The best user experience designers aspire to be liaisons between different factions of the business that are not currently working together effectively. They don’t want to do all the work of getting to know the customer, they want to teach others how to make those exercises a part of their own daily work. They want to establish process within the organization that remains present and thriving long after they’re gone. The best user experience designer wants to put themselves out of a job every time.
Motivation: Empathy Over Ego
The best user experience designers practice UX because they love getting to know people on a very personal level. Their passion in life is connecting with other people and understanding them in ways others don’t. At the most fundamental level, a first-class user experience designer is obsessed with other people’s happiness and has chosen this career in the hopes to change the world. Not because it will make them famous or rich or powerful or get them attention in any way, but because they have the desire to make people’s lives better — and this is the best way they know how to do it.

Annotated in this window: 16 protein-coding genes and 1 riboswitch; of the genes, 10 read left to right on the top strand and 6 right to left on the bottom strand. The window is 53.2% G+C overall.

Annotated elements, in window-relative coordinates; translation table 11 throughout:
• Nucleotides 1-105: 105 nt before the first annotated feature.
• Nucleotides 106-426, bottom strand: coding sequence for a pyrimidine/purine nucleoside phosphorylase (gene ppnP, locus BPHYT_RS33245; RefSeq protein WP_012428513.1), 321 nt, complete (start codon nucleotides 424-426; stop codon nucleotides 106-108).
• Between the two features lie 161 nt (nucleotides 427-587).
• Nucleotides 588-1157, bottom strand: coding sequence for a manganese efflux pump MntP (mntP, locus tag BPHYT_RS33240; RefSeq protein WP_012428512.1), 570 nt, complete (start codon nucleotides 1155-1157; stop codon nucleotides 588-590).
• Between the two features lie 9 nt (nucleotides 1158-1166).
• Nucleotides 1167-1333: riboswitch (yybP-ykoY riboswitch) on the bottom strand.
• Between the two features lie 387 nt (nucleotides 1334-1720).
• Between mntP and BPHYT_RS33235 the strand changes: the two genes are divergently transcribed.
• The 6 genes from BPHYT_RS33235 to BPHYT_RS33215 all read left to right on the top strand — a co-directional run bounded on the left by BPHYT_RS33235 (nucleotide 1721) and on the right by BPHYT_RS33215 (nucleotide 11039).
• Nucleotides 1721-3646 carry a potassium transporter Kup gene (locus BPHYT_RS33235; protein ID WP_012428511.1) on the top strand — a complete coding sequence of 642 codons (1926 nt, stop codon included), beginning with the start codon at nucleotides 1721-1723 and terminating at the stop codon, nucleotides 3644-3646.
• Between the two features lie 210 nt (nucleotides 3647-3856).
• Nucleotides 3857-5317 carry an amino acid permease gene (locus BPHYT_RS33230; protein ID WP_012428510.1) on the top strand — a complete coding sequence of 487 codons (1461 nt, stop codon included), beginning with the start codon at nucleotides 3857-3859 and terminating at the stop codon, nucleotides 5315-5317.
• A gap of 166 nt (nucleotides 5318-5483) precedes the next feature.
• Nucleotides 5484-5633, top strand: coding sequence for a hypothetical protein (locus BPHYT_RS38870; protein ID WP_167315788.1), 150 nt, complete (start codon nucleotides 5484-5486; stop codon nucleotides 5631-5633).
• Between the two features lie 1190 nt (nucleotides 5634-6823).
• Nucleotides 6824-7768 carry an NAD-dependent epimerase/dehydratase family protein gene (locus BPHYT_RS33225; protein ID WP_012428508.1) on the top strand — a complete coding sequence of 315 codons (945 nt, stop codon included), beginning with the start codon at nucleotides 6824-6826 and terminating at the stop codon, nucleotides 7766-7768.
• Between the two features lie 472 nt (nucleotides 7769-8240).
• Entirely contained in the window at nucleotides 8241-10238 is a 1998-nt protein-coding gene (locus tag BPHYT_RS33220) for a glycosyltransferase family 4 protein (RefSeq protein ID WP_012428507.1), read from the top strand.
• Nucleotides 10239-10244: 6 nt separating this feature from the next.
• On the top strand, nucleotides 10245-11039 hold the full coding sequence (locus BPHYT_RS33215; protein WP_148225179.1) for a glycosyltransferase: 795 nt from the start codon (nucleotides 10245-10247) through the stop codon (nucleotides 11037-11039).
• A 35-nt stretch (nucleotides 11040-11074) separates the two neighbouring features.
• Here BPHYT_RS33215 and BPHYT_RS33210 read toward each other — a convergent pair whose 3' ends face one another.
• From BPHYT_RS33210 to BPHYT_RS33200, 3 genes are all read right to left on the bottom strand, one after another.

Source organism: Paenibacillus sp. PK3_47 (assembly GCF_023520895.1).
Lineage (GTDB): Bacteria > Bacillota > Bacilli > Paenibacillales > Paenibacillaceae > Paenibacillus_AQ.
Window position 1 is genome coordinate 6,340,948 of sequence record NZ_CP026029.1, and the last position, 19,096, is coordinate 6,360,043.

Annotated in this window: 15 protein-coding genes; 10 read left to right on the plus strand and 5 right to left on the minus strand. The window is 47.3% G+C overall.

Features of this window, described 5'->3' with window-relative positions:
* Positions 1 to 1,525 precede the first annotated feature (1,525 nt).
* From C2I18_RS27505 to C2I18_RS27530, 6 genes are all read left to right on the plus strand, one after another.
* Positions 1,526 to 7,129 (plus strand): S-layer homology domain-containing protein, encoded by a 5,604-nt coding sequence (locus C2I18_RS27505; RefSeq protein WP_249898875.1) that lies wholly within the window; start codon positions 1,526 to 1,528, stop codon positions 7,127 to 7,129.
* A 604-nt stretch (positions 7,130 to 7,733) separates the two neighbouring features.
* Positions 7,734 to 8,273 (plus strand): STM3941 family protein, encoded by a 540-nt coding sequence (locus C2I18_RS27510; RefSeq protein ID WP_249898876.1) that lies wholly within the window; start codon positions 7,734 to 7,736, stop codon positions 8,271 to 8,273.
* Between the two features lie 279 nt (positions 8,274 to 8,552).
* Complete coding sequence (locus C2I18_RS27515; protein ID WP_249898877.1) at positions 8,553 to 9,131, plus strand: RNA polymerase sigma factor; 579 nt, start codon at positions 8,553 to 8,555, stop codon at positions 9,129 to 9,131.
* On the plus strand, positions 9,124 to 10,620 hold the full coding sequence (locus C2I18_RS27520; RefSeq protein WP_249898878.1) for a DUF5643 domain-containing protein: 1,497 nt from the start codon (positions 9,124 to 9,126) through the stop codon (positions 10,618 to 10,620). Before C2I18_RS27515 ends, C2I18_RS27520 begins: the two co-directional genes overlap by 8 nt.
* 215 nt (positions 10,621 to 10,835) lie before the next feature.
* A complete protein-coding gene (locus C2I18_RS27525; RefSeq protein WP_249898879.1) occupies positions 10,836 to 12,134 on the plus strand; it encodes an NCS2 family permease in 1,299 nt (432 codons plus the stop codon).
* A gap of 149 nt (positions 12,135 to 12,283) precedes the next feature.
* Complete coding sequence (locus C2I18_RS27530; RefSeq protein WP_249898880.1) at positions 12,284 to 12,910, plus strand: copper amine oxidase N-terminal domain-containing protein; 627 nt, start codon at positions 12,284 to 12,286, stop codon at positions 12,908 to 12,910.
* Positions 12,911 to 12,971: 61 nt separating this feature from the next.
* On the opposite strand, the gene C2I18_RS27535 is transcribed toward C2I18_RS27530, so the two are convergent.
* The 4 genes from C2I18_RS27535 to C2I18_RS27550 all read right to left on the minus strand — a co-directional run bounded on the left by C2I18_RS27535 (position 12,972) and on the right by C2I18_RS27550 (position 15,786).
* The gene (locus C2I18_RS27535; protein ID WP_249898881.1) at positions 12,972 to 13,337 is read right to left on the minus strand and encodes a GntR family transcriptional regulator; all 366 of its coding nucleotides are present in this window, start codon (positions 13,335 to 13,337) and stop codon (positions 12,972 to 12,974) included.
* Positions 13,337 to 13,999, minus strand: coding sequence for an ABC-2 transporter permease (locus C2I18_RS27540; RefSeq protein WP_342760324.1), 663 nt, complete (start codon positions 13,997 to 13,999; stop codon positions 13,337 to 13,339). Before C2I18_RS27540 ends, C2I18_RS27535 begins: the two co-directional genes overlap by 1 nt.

Does this person see themselves as the hero on all their projects, or do they thrive on learning new perspectives more than saving the day? Are they impressed with their own solutions, or are they focused on the problems they aim to solve? Do they talk about their target audiences with compassion and sincerity, or are they just giving you UX lip service?
Sniffing out a big ego can be a bit tricky especially if you haven’t worked with many UX designers — we’re definitely a confident bunch. But there’s a thin line between self-assurance and arrogance. The best user experience designers are humbled by their experiences, and the deeper they’ve dug, the more they’ve realized just how much there is left to uncover.
- You’re not a user experience designer if… April 23, 2011 | 171 comments
- The Work I Love March 5, 2011 | 10 comments
- So you wanna be a user experience designer — Step 2: Guiding Principles November 23, 2009 | 54 comments
- Designing for Startups in Smashing Magazine February 26, 2011 | 0 comments
- Don Draper is the Antithesis of User Experience February 27, 2012 | 14 comments